Report: Fish Analysis Reveals Asian Carp Have Reproduced in Great Lakes Watershed

A new study shows grass carp reproduced at least once in the Sandusky River, but it cannot confirm an established population.

water Great Lakes Basin  watershed Asian carp grass carp Ohio Sandusky River spawn fisher USGS United State Geological Survey

Photo courtesy of Wisconsin DNR via Flickr Creative Commons
Grass carp have been found in Great Lakes watersheds for years, but a new study provides the first evidence that they have reproduced there. Click image to enlarge.

By Codi Yeager-Kozacek
Circle of Blue

Researchers from the United States Geological Survey (USGS) have determined that four grass carp, caught last fall in Ohio’s Sandusky River, lived their entire lives in the river, suggesting for the first time that the invasive carp have reproduced in the Great Lakes Basin. A study analyzing the origin of the four fish was released Monday.

“It is important to…close knowledge gaps about grass carp and figure out if there’s a responsible path to deal with these fish.”

–Rich Carter, executive administrator
Fish Management & Research, Ohio DNR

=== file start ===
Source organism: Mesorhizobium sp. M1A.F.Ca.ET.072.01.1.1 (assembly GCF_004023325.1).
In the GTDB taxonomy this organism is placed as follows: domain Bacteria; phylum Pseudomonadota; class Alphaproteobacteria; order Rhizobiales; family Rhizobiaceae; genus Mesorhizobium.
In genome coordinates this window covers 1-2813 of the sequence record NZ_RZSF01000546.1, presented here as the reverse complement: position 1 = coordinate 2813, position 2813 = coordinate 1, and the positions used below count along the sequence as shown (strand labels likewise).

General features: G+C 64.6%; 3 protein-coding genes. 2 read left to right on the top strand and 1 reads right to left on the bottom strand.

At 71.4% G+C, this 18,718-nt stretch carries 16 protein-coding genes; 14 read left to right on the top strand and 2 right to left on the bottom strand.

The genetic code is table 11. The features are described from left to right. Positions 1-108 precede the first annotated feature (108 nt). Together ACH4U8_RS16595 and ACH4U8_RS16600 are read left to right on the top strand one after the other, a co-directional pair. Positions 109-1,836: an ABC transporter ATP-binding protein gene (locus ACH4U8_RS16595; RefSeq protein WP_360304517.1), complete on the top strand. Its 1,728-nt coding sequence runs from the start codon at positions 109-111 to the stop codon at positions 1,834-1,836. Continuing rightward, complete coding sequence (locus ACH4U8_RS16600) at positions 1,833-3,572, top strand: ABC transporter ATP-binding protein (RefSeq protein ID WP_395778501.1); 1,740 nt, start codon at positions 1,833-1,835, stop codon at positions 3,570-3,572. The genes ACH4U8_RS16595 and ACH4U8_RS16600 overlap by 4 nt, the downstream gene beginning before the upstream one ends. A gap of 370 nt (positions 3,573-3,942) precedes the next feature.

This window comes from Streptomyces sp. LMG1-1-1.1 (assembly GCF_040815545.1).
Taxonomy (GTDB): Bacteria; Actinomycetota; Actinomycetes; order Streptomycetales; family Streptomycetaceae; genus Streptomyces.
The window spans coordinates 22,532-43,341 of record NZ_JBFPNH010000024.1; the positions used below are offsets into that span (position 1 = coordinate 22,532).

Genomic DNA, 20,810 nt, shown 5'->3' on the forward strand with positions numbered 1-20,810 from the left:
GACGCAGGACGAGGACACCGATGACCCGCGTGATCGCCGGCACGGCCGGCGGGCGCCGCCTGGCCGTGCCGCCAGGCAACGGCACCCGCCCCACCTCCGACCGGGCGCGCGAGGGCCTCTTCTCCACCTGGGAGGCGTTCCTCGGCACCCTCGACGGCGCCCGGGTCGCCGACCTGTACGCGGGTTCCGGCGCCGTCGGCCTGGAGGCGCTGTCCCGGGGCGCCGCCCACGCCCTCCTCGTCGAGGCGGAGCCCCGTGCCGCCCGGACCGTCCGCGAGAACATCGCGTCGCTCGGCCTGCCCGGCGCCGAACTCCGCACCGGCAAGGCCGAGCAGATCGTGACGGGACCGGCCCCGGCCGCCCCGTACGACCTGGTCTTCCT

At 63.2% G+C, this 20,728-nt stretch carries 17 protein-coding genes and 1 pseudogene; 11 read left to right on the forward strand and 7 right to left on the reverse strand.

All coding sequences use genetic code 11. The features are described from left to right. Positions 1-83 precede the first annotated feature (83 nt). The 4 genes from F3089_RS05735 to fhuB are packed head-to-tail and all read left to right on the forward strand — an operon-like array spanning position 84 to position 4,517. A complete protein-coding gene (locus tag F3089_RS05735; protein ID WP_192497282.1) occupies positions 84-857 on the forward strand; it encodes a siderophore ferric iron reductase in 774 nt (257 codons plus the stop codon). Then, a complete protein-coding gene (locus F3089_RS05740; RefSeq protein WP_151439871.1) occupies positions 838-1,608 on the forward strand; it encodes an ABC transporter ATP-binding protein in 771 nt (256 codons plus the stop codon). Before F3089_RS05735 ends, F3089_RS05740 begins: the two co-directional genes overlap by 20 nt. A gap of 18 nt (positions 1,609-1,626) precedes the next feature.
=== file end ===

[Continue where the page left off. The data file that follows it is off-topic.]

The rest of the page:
The grass carp is just one of four species of Eurasian carp — the others are silver, bighead, and black carp — that have infested the Mississippi River Basin and are threatening to enter the Great Lakes. Unlike the silver and bighead carp, which compete with native fish for their plankton food source, grass carp feed on aquatic vegetation and therefore may not be as much of a threat to the Great Lakes region’s $US 7 billion sport fishing industry.

However, grass carp could destroy habitat for largemouth bass, sun fish, and waterfowl in Lake Erie, according to Rich Carter, executive administrator of fish management and research at the Ohio Department of Natural Resources (ODNR). The federal government has invested more than $US 200 million since 2009 to prevent the spread of Asian carp into the Great Lakes.

“Bighead and silver carp have been moving up the Mississippi River since the late ’70s and early ’80s, and efforts nationally to keep those fish from reaching the Great Lakes are still ongoing and are still very important to maintain,” Carter told Circle of Blue. “It is important to maintain that focus and, at the same time, close knowledge gaps about grass carp and figure out if there’s a responsible path to deal with these fish.”

First (Known) Spawning

The ODNR is actively collaborating with the Asian Carp Coordinating Committee — a coalition of international, national, and regional agencies focused on stopping the spread of Asian carp — to gain a better understanding of where grass carp are in the Great Lakes watershed and how many are reproducing. The recent study only confirms that the grass carp reproduced successfully once within the watershed, not that there is an established population.

“Our biggest goal is to find out — how bad is it?”

–Duane Chapman
U.S. Geological Survey